For the Node.js documentation look at https://nodejs.org/docs/latest-v10.x/api/process.html#process_process_argv

  • create a new file - test.js
// print process.argv 
process.argv.forEach((val, index) => {
    console.log(`${index}: ${val}`);
});

Call the new file test.js with 2 arguments.

> node test.js “Pass in a string” 3

0: C:\Program Files\nodejs\node.exe
1: C:\Users\mhard\src\mhintegrity\lesson17\names
2: Pass in a string
3: 3

Now try calling the app with some arguments.
Side Note: What is the difference between and argument and a parameter.

A parameter is a variable in a method definition. When a method is called, the arguments are the data you pass into the method’s parameters.

function test(myParameter) {
    console.log(myParameter);
}
let myArgument = "What I am passing is my argument";
test(myArgument);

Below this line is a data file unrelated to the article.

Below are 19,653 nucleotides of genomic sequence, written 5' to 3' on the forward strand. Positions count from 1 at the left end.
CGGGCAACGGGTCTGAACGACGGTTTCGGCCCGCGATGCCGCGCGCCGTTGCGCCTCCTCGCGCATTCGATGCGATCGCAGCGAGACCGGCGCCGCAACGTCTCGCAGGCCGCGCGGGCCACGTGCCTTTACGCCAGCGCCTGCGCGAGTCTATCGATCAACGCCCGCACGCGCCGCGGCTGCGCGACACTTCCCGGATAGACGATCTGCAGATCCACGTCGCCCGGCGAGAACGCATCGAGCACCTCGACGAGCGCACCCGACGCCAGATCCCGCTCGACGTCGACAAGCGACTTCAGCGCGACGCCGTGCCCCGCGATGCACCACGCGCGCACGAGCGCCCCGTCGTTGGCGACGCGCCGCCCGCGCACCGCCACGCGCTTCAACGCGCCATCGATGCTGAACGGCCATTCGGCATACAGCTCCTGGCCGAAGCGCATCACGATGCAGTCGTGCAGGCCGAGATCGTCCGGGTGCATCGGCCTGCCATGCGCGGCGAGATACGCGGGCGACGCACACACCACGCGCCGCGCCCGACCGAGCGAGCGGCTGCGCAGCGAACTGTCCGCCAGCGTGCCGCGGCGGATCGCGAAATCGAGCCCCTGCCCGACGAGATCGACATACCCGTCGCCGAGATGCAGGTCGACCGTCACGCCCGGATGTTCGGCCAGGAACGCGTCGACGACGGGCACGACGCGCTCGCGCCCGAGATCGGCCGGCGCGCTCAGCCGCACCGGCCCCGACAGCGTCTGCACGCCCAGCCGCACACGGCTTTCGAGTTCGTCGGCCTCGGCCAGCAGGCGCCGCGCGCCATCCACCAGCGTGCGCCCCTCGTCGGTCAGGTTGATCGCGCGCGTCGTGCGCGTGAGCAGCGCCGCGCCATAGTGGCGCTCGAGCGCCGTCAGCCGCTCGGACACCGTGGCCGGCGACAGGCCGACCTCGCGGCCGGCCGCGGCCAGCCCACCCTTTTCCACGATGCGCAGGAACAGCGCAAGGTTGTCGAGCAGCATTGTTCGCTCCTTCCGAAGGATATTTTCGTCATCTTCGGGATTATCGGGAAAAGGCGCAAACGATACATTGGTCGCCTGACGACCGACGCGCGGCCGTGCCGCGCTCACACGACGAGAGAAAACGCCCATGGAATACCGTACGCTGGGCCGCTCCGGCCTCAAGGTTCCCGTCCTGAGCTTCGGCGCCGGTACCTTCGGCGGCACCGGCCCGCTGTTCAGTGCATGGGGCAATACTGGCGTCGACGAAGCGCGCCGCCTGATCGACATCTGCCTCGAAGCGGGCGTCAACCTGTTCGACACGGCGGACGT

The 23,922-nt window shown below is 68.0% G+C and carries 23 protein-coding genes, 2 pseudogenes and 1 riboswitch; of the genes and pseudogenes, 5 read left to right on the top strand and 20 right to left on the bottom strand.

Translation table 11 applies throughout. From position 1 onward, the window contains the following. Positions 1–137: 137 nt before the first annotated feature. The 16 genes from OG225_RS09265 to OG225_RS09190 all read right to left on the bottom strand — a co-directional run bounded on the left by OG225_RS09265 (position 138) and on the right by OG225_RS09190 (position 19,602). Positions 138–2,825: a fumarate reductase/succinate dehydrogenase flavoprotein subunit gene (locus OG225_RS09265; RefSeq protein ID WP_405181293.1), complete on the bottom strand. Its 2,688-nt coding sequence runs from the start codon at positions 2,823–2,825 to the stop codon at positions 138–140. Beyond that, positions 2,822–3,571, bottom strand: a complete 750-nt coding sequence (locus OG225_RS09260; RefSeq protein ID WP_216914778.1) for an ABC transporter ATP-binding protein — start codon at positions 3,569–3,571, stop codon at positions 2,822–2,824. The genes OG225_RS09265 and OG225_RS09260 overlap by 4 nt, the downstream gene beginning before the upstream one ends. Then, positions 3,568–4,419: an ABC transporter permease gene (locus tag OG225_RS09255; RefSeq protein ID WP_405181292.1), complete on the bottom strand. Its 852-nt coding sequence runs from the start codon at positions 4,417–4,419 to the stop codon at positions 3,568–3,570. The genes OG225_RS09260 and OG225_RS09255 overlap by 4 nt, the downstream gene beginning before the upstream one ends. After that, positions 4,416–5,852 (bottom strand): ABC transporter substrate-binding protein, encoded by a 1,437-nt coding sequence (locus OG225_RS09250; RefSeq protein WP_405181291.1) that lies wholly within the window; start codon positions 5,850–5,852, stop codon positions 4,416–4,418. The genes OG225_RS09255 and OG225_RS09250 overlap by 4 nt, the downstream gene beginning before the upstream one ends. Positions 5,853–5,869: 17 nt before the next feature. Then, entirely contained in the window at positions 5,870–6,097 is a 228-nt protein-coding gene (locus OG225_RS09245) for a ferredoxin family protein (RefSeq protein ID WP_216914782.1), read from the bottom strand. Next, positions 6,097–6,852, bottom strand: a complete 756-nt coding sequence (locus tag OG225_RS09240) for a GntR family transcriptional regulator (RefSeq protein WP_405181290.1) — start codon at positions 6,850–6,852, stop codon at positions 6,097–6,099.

Assignment due for discussion next class and checked into GitHub by the Monday after that.

  1. Write an app randomName.js, Use fs from this lesson and JavaScript from Lesson 15 to create console output with a Random Full Name in it.
    • Create two arrays, one first names and the second last names. Then randomly put them together in a string and output to the console.
    • Here is an example of running the app and output:
      > node randomName
      > Fred Flintstone
      
  2. Create a second app namesFile.js.
    • save a list of 10 random names out to a file named Names.txt
  3. Create another app named names.js.
    • accept 2 arguments, fileName and Number
    • output a number of random names to a file with the .txt extension
    • optionally, if the file name is console, output to the console instead.
      example:

      node Names “middleEarth” 5